Peeking ahead to fall: Time to prepare

August 8, 2013 

As hard as it is for me to believe, the summer of 2013 is quickly drawing down. Children are preparing to return to school and, as much as I always hated that when I was young, it signals that the fall hunting season is just around the corner. That makes this older version of me smile widely.

The opening of dove season is an annual rite of passage that serves as the gateway to another year of chasing game, since it’s always the first opportunity to grab a gun and get out there.

For 2013, the big dates for legally taking mourning doves will be Sept. 2-7 from noon until sunset, then starting all day from Sept. 8-Oct. 5, Nov. 23-30 and Dec. 19-Jan. 15.

Hunters will need to remember that the daily bag limit is 15 birds per day.

Another big part of that first weekend in September is that this is when most local hunt clubs begin preparing their properties for the upcoming deer season. Whether the projects include planting fall food plots, placing stands, repairing old ones or just general cleanup, it’s typically a busy time for each group’s members.

One of the biggest problems hunt clubs face is that the majority always seem to have no trouble finding their way to camp when the season arrives, but only a few show up to do the work that must be done beforehand.

Did you know that there’s now an easy solution for that?

The S.C. Department of Natural Resources has developed an extensive list of contractors that the state calls Wildlife Technical Assistance Providers. These contractors provide on-the-ground services to landowners and hunt clubs that include such desperately needed services as prescribed burning, food plot planting, timber management, wildlife management and dove field preparation.

By using a contractor, a club can split the cost evenly among themselves without having to do the work. This could solve that problem related to the members that never show up when there’s something that needs to be done, and it’s fair to each person. There’s no doubt it will cost a little more than performing the tasks yourselves, but it’s probably the best way to keep tensions down and everyone on an even keel.

DNR doesn’t endorse anyone or guarantee the services of any contractors. The list is simply meant to help hunters locate service providers. Let’s face it; you can’t exactly look these types of contractors up in the Yellow Pages.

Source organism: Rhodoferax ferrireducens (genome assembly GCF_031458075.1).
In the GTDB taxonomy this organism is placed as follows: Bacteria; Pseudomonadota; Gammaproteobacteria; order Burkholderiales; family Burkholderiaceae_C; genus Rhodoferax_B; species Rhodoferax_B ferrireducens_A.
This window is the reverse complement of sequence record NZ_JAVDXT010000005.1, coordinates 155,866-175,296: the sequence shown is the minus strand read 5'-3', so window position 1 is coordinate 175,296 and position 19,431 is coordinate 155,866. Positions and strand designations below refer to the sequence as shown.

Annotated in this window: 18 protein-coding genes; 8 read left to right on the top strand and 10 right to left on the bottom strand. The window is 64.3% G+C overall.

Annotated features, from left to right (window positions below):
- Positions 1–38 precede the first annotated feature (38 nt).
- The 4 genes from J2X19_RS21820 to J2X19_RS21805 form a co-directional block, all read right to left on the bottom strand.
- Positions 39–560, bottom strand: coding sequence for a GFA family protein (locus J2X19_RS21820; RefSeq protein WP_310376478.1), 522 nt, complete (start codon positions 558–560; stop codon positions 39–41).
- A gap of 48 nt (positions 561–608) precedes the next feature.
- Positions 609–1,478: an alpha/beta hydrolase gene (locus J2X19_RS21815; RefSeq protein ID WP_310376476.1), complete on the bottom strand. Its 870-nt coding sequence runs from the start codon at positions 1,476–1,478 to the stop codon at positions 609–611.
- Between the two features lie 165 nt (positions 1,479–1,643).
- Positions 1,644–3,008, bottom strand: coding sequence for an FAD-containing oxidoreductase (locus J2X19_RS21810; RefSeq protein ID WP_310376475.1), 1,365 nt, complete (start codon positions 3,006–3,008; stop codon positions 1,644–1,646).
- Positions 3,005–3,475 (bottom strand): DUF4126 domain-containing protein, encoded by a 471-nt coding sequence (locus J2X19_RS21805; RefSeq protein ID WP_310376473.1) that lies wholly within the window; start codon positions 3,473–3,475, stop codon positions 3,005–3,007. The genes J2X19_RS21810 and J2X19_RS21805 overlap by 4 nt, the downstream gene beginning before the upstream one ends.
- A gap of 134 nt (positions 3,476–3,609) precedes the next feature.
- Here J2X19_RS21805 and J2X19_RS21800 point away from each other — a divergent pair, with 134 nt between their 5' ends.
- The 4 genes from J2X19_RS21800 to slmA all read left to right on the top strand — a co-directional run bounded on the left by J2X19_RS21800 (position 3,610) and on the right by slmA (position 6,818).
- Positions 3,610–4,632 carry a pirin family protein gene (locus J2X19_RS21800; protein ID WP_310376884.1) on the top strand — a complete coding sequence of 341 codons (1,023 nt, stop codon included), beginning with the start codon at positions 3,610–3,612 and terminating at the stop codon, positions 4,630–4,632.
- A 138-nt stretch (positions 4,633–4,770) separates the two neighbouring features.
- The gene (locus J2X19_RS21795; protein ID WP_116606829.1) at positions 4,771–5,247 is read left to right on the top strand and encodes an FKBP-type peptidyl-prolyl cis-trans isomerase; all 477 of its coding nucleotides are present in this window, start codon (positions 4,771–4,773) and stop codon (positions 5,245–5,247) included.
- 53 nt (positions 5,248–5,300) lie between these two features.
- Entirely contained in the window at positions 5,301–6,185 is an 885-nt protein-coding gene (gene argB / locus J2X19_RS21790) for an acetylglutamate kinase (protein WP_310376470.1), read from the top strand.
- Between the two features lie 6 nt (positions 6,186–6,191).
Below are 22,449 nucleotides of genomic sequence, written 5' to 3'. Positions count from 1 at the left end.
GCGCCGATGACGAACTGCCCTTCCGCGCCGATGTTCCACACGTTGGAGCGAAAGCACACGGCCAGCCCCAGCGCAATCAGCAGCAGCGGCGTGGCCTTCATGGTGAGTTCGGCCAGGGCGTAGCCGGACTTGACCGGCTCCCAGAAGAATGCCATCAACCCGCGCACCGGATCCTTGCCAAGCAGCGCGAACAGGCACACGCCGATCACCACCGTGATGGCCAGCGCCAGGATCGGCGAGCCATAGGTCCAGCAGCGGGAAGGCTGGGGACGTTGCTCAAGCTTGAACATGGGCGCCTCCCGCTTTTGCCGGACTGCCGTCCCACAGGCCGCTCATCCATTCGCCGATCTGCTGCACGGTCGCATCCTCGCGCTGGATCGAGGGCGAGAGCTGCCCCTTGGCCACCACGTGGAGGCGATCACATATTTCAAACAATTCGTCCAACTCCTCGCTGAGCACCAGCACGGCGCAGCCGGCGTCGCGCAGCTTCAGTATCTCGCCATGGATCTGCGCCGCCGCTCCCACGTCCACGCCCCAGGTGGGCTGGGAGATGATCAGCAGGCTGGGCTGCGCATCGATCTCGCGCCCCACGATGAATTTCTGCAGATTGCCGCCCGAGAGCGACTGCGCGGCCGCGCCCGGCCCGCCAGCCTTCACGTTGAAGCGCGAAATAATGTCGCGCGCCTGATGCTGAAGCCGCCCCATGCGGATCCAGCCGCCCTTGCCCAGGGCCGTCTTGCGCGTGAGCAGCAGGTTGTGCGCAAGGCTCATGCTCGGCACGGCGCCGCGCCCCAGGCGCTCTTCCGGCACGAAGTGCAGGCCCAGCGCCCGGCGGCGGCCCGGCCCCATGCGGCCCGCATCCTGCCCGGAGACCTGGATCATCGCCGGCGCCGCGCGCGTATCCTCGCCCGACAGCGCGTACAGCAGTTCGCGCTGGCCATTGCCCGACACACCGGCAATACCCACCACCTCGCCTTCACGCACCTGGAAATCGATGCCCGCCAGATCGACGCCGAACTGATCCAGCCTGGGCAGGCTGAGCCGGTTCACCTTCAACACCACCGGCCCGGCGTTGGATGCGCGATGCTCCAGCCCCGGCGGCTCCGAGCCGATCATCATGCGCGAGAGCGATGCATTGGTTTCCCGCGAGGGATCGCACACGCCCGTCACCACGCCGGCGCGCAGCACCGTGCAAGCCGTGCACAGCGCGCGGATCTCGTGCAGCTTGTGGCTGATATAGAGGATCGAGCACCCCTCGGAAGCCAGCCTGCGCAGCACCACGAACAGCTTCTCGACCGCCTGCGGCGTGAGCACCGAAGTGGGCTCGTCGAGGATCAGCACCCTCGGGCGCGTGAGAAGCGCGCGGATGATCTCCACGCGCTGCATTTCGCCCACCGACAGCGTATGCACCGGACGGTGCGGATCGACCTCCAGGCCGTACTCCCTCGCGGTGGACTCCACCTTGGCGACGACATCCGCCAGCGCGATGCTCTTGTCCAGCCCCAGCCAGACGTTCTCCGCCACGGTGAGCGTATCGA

The agency strongly recommends that landowners and clubs seeking such assistance ask a contractor for references and have them explain in detail the work to be done before agreeing to anything or signing a contract. They also say it would be advisable to discuss your situation with several contractors before making a choice.

With the help of the Clemson Extension Service, the U.S. Department of Agriculture Natural Resources Conservation Service, the USDA Forest Service and the S.C. Forestry Commission, DNR collected the names, addresses and phone numbers of everyone it knew that is involved in providing wildlife services. More contractors were identified by contacting those on the state’s Tree Planters List and the Herbicide Applicators List.

The result was an extensive collection of contractors that can take care of pretty much any project anywhere within the state.

If you’d like to see a copy, you can find it on DNR’s website at

Hunting and fishing day

Like to pick up a few more outdoors skills? With a little help from Duke Energy, you can do just that by attending the celebration of National Hunting and Fishing Day on Sept. 21 at Duke’s World of Energy complex.

The event allows participants to try such things as shooting a bow, tying flies for fishing, and kayaking, to name a few.

“This is a wonderful event for families to enjoy together in a beautiful outdoor setting at the World of Energy,” said DNR’s Greg Lucas in a news release. “There is truly an activity for everyone to enjoy and it is also a good venue to learn about conservation from many local groups and agencies attending.”

The festivities are made possible through sponsorships. Joining Duke Energy in the efforts are Trout Unlimited, the Clemson University Extension Service, DNR, the U.S. Sportsmen’s Alliance Foundation, Upstate Forever, The Weatherby Foundation, Calm Water Kayak Tours of Ware Shoals, Academy Sports and Outdoors, Outdoor Adventures of Clemson, Clemson’s 4-H Shooting Sports and the Harry Hampton Memorial Wildlife Fund.

Even better, folks can take part for nothing more than the cost of getting there. All activities and parking are free, and any needed gear is provided. You can even carry a picnic lunch or purchase one from an onsite vendor.

For information, contact the World of Energy at 800-777-1004. That’s right: Even the call won’t cost you a dime.

Did you know?

According to information released by DNR:

Hunting and fishing together are an economic force worth $76 billion a year.

A Congressional Sportsmen’s Foundation report shows that if hunters and fishermen were a nation, their gross domestic product would rank 57th of 181 countries throughout the world. About 1.6 million American jobs depend on hunters and fishermen.

The economic impact of these outdoors sports approaches $4 billion in our state alone.

Pretty impressive stats, I’d say.

Brad Harvey is a freelance writer in Clover. Visit his website at or follow on Twitter @BHarveyOutdoors.

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